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Legendary Native American Figures: The Twin Gods

Name: The Twin Gods
Tribal affiliation: Cayuga, Oneida, Mohawk, Seneca, Onondaga, Huron, Tuscarora
Native names: Dehadikeh, Do-ya-da-no, Degnikhenh, Tikea, Tatikeah, Takeeh
Also known as: Sapling and Flint, Good Spirit and Bad Spirit, Good Mind and Bad Mind, Right-Handed Twin and Left-Handed Twin
Type: Culture heroes, Native American gods, mythical twins
Related figures in other tribes: Twin Heroes (Plains Tribes), Monster Slaying Twins (Navajo)

In Iroquois mythology, the Twin Gods are the grandsons (or in some versions, the sons) of the goddess Sky Woman.

In some Iroquois traditions, the twins personified good and evil: the good twin was born normally, helped the people, and brought good things to the world, while the bad twin burst through his mother's side and killed her, harmed the people, and brought dangerous and destructive things to the world. In some versions of this myth, the wicked twin was an adept liar and manipulated his grandmother into blaming his good brother for his own misdeeds. The two brothers coexisted for a while, each making their own changes to the world. In the end, though, the Twin Gods fought each other, and the good brother prevailed, imprisoning the evil one underground.

In other Iroquois traditions, the Twin Gods are not considered "good" and "evil" at all but instead represent day and night, summer and winter, and life and death. In some versions of that tradition, Flint is a trickster figure rather than a villain, and the brothers' relationship is one of rivalry rather than enmity.

According to some stories the Twin Gods created humankind together, explaining why people can have both good and evil natures and behave in both creative and destructive ways. In other stories Sapling/Good Spirit alone was the creator of humans, while Flint/Bad Spirit was the god of death.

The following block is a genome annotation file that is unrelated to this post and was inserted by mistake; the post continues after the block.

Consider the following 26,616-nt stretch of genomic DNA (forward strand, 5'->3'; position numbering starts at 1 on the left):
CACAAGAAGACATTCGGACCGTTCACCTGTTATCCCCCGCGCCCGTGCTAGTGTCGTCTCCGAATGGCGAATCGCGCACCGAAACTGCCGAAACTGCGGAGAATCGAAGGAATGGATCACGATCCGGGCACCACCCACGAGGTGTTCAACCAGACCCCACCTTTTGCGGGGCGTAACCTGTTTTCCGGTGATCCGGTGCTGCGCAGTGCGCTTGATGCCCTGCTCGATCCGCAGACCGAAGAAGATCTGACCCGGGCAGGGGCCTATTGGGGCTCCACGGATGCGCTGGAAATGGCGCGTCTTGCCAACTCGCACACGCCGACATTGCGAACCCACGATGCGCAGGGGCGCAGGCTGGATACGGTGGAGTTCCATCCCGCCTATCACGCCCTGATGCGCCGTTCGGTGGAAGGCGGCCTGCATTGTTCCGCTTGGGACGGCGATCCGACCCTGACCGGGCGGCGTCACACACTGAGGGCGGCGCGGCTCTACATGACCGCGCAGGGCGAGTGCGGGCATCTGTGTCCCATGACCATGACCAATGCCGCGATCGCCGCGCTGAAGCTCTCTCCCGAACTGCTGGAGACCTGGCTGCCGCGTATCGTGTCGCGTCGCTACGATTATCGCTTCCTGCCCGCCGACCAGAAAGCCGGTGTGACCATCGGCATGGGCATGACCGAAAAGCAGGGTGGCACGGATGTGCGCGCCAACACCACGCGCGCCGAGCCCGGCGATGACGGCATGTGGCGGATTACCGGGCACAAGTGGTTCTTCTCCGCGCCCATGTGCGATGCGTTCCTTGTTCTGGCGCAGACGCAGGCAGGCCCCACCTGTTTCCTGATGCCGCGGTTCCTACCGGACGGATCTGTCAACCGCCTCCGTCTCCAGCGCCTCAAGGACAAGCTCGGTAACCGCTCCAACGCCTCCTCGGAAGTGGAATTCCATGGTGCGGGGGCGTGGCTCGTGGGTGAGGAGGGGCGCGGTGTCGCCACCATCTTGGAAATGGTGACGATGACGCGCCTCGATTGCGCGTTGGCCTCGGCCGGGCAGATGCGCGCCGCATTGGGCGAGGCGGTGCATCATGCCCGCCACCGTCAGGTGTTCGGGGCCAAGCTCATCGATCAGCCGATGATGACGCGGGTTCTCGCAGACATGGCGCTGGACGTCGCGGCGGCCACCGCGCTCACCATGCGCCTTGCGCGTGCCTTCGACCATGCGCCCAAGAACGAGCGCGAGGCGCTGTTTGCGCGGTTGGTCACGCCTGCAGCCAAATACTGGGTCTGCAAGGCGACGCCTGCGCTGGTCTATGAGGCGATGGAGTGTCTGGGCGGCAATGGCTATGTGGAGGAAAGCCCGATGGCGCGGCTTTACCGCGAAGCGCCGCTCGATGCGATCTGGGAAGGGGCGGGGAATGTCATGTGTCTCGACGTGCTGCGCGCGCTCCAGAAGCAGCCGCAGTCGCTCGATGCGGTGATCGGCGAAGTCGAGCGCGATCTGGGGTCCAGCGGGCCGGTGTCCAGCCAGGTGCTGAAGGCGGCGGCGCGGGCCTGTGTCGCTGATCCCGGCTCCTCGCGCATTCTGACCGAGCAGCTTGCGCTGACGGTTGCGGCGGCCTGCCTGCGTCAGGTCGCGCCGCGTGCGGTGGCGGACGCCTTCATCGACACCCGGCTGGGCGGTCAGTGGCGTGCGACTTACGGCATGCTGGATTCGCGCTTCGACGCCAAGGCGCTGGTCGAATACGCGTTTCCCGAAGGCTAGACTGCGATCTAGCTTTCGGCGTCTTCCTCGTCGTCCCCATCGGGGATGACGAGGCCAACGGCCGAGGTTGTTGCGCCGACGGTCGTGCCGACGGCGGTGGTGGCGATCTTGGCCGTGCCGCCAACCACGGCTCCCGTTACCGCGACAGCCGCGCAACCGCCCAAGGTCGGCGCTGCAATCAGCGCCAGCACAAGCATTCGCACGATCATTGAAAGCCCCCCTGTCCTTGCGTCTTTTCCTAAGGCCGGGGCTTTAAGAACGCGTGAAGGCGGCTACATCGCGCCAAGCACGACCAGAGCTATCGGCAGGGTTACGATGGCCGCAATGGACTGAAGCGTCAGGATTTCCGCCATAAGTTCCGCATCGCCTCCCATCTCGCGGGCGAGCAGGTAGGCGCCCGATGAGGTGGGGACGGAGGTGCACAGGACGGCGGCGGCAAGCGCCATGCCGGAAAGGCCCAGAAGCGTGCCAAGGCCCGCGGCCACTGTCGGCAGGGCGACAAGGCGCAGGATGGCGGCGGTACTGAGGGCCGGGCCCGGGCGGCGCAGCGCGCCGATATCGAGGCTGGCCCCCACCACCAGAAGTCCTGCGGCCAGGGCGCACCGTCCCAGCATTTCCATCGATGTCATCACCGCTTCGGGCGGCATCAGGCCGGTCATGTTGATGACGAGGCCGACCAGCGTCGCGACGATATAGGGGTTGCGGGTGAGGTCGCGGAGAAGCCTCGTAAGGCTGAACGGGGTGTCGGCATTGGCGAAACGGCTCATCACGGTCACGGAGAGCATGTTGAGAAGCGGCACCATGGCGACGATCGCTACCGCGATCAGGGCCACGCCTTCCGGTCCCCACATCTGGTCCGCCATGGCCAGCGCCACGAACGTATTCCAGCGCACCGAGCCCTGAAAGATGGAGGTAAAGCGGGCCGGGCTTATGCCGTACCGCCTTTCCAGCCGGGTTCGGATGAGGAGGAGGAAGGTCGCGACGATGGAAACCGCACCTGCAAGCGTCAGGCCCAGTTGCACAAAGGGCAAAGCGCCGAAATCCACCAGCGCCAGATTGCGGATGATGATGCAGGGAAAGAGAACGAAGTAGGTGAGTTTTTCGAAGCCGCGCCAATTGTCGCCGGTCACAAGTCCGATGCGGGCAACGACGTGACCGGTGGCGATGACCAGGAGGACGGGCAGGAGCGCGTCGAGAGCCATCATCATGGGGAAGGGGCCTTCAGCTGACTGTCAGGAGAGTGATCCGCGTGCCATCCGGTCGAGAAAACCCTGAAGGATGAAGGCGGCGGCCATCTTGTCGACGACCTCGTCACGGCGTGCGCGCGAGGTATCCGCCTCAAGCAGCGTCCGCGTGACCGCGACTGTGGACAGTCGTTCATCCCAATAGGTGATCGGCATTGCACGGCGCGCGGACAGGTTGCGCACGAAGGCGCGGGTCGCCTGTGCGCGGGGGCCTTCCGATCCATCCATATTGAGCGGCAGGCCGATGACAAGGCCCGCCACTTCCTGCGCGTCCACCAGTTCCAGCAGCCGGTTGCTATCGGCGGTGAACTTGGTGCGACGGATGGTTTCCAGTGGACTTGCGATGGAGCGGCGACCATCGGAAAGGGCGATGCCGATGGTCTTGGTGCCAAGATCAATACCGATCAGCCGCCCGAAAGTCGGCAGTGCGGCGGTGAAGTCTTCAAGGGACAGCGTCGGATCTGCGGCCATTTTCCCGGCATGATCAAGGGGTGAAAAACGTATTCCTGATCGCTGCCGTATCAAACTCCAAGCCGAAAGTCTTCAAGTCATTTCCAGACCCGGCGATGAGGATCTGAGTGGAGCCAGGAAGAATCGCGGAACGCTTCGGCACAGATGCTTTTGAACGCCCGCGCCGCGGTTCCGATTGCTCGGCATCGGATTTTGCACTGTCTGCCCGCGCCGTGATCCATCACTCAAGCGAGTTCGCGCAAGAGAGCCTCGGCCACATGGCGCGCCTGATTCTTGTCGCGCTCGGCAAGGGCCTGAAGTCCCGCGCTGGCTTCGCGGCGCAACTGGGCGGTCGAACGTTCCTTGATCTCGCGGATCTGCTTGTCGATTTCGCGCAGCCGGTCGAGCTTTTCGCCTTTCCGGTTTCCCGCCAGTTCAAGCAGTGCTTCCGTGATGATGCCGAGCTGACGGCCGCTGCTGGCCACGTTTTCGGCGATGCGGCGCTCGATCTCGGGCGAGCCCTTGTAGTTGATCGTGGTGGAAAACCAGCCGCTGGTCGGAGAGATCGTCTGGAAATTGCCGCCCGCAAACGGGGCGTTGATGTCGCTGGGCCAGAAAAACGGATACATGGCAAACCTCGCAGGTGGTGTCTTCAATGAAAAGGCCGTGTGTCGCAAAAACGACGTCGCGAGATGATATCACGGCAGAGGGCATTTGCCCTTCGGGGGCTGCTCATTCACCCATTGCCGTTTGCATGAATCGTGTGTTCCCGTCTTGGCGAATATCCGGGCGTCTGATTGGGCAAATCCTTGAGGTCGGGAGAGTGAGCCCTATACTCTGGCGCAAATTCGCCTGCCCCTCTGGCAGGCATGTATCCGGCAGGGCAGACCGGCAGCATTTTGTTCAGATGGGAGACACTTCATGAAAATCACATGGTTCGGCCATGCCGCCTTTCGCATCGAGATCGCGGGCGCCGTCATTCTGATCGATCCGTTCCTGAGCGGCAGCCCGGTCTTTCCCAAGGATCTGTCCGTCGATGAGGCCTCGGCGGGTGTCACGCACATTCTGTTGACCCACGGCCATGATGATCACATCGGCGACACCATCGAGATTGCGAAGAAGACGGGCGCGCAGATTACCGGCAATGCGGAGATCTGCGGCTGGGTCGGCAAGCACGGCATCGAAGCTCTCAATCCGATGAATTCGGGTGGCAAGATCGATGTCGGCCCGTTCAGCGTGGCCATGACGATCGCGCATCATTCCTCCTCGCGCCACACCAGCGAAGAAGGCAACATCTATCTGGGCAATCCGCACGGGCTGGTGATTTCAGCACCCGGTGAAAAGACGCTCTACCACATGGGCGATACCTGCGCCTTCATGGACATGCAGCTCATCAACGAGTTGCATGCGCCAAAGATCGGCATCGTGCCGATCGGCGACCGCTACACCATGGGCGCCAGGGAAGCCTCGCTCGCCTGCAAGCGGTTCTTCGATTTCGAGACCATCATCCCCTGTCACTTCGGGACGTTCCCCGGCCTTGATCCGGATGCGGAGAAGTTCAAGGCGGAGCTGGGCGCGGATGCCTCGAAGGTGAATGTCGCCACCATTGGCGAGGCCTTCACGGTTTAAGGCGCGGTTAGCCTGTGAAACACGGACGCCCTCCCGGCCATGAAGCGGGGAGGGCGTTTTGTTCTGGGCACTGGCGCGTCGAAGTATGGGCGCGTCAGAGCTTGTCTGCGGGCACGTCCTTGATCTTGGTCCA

Twin God Stories

* Three versions of the Iroquois Creation Story:
    A comparison of three Iroquois myths about the birth of the Twin Gods.
*The Birth of Good and Evil:
    Oneida myth about Sky Woman's twin grandchildren.
*Iroquoian Cosmogony:
    The Onondaga creation myth and the rivalry of the Twin Gods.
*The Creation:
    Cayuga myth about Sky Woman and her twin sons Good Spirit and Bad Spirit.
*Seek Your Father:
    Seneca legend about the Good-Minded and Bad-Minded Twins.

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Recommended Books of Related Native American Legends

The Oneida Creation Story:
    Several versions of the Oneida myth of creation.
Legends of the Iroquois:
    Legends and traditional stories told by a Mohawk elder.
The Woman Who Fell from the Sky:
    Children's picture book telling the story of Sky Woman and her twin sons.
Iroquois Indian Myths And Legends:
    Collection of legends from the Cayuga, Oneida and other Iroquois tribes.
Legends, Traditions and Laws of the Iroquois:
    Collection of Iroquois legends and oral history told by a Tuscarora chief.
Oneida Iroquois Folklore, Myth, And History:
    Book of Oneida legends and oral history.

Additional Resources

 People of the Longhouse
 Iroquois mythology
 Iroquois Confederacy
 Iroquois languages
 New York Native tribes
 Northeastern Native Americans



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